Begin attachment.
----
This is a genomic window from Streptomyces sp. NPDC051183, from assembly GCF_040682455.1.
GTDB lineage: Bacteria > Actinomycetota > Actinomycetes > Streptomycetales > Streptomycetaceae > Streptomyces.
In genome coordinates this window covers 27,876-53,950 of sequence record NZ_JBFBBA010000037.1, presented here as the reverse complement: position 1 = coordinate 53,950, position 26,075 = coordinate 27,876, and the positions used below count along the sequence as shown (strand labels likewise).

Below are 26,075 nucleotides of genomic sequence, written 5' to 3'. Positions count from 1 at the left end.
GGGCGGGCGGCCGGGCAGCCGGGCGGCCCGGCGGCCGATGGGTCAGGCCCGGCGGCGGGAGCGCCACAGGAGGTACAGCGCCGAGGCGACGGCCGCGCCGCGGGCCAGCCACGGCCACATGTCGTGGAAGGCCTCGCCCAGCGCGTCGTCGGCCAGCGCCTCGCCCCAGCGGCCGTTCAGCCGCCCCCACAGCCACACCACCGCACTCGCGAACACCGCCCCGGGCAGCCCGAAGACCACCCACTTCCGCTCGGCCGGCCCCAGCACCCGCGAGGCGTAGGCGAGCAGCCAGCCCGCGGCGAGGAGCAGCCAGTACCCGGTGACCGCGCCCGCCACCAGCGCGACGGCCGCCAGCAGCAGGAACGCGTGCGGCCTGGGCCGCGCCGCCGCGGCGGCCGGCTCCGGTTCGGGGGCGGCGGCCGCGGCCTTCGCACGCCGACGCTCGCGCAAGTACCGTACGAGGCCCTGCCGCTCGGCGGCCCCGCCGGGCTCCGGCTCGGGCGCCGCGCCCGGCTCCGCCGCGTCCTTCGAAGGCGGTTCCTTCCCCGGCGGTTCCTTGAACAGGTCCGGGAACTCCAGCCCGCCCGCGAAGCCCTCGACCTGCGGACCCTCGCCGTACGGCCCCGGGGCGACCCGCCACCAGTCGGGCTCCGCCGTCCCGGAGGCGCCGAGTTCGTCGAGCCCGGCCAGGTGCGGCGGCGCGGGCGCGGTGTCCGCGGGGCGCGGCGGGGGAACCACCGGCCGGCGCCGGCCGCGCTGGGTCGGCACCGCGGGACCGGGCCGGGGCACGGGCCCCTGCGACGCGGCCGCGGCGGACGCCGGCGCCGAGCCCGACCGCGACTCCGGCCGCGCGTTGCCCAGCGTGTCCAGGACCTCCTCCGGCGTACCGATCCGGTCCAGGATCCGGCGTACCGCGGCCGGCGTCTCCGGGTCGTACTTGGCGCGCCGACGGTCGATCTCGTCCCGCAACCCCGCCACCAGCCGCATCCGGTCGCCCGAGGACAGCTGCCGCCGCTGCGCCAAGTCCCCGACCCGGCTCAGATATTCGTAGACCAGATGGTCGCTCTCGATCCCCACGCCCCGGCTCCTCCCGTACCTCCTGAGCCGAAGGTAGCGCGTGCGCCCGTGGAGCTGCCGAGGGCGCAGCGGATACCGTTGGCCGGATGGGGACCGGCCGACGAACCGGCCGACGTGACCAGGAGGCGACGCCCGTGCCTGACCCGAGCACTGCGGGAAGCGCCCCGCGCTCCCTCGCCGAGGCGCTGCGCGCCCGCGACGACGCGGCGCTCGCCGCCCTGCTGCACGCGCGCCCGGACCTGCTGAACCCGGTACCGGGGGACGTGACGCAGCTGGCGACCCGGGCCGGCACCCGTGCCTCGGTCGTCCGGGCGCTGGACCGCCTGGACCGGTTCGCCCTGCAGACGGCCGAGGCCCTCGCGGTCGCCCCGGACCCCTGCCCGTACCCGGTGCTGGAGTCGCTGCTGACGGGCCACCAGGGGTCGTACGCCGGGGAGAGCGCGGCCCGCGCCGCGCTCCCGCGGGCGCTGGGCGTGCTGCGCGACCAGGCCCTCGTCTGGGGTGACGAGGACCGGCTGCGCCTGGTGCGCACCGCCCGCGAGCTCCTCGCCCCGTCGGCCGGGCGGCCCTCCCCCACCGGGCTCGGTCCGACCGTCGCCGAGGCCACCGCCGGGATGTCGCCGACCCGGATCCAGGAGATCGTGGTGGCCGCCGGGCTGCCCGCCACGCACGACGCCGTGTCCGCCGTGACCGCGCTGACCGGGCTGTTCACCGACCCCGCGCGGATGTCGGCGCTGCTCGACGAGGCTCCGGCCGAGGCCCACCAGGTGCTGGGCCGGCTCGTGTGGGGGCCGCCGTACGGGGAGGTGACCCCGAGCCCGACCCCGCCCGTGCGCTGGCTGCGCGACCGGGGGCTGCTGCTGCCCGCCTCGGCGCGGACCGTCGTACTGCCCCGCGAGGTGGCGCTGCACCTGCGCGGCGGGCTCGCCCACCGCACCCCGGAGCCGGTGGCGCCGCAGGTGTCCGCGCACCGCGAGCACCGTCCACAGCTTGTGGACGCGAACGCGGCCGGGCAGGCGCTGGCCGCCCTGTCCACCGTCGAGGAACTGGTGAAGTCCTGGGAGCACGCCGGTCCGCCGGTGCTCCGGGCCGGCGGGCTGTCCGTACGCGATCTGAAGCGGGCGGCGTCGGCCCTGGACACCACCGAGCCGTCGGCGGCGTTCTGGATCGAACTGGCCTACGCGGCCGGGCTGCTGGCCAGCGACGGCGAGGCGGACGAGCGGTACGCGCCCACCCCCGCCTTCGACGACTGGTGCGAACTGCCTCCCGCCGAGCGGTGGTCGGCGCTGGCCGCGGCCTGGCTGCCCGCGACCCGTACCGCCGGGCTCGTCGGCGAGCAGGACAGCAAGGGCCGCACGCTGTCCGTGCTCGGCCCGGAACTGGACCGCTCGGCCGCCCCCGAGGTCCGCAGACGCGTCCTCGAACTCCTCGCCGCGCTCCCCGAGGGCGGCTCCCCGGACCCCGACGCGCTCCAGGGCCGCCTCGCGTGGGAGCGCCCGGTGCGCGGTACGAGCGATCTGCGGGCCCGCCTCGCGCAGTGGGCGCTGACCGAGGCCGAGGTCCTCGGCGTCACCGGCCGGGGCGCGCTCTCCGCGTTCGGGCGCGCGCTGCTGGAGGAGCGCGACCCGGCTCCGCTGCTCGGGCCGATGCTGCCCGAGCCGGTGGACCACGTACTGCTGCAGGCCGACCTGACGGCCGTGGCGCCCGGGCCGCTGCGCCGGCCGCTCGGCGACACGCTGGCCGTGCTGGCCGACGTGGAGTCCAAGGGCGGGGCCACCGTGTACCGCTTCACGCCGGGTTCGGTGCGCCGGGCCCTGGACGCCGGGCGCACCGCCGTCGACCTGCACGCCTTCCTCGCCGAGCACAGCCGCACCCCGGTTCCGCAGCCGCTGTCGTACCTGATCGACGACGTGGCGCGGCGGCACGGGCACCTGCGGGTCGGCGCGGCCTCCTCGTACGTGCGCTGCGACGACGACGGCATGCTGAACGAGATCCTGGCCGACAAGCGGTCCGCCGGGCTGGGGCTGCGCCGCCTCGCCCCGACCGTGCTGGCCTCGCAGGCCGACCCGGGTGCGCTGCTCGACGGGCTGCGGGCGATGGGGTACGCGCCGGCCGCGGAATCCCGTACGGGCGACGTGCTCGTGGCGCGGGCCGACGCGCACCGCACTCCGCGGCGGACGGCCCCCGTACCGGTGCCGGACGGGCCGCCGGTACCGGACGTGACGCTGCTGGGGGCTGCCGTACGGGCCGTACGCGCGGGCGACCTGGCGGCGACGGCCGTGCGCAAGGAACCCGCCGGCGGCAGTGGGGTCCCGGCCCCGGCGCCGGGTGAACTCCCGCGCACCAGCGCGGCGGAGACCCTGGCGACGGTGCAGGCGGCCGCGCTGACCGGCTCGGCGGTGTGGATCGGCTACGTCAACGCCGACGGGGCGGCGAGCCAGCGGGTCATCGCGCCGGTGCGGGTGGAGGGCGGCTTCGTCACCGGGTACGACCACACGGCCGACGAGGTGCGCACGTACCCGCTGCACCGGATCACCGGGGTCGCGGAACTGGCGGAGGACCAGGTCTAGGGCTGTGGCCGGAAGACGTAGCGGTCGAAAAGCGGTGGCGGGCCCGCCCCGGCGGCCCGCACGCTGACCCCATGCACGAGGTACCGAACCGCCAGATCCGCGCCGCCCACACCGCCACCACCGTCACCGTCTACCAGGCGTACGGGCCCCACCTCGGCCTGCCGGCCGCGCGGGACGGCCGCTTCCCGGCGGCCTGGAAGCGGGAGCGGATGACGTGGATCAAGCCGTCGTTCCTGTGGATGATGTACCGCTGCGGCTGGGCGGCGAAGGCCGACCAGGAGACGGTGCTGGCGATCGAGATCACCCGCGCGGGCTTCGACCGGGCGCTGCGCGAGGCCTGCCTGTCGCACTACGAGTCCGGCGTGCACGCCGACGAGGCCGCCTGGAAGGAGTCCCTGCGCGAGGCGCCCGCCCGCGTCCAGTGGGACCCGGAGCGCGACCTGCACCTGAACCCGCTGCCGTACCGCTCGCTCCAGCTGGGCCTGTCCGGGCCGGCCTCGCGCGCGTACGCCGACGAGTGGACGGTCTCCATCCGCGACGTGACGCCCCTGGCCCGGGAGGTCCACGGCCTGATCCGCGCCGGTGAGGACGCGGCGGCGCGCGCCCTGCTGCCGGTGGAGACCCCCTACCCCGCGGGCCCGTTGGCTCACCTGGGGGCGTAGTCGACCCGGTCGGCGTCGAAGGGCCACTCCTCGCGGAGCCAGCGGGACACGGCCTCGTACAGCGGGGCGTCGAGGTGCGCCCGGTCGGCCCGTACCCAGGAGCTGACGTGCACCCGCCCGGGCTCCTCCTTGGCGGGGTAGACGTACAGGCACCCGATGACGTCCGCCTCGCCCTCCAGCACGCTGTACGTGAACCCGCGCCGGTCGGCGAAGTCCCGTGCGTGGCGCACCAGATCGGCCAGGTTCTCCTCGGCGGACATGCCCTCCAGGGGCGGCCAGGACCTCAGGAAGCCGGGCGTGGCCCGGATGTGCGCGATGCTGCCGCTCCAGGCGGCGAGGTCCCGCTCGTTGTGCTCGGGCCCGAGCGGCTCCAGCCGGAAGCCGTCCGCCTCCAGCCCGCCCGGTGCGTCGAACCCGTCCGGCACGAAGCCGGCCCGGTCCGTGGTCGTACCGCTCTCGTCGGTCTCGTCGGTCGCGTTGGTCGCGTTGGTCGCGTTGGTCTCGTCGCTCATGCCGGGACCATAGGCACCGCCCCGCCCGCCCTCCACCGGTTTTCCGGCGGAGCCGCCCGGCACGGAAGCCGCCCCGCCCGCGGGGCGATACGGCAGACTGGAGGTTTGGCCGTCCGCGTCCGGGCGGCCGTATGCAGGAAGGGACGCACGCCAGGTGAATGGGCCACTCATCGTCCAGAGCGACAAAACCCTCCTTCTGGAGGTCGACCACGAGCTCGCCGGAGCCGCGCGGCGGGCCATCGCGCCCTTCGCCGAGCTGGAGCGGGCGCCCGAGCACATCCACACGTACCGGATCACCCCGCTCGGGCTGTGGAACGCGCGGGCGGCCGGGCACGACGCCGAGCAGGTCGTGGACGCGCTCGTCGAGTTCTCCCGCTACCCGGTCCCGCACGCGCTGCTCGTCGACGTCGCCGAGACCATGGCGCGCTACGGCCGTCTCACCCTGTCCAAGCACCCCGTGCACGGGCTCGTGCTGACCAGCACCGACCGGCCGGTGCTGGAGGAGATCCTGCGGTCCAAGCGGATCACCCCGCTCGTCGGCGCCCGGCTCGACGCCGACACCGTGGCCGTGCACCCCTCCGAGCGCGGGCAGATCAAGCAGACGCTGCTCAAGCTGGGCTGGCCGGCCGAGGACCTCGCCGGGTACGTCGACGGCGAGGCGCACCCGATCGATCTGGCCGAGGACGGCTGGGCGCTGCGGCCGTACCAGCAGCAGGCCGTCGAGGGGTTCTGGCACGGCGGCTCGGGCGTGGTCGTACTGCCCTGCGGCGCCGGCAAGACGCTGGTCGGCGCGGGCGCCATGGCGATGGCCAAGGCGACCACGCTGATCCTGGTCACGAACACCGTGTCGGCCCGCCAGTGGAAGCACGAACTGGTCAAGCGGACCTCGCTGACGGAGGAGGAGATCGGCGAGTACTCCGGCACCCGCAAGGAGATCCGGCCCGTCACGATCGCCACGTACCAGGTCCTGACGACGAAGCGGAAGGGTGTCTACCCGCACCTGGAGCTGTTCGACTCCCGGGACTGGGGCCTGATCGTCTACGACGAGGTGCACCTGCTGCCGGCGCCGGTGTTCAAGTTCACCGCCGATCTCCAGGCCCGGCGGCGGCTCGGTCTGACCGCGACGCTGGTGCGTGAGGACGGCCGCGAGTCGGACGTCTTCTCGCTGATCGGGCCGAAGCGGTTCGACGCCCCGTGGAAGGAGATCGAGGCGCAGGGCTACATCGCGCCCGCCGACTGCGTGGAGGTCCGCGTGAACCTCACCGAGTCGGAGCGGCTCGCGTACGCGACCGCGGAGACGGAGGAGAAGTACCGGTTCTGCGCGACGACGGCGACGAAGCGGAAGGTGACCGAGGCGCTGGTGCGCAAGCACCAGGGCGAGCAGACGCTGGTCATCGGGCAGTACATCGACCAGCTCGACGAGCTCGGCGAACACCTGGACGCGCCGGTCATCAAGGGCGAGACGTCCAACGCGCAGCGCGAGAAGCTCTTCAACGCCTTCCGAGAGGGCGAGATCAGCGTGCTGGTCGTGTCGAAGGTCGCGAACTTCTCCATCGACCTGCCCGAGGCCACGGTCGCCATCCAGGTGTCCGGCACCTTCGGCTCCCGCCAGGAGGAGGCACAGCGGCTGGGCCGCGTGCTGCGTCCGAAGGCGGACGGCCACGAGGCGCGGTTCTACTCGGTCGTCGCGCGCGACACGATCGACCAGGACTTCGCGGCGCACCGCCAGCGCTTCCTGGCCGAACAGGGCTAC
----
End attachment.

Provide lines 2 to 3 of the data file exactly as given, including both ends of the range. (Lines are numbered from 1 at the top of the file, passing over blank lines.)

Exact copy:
GTDB lineage: Bacteria > Actinomycetota > Actinomycetes > Streptomycetales > Streptomycetaceae > Streptomyces.
In genome coordinates this window covers 27,876-53,950 of sequence record NZ_JBFBBA010000037.1, presented here as the reverse complement: position 1 = coordinate 53,950, position 26,075 = coordinate 27,876, and the positions used below count along the sequence as shown (strand labels likewise).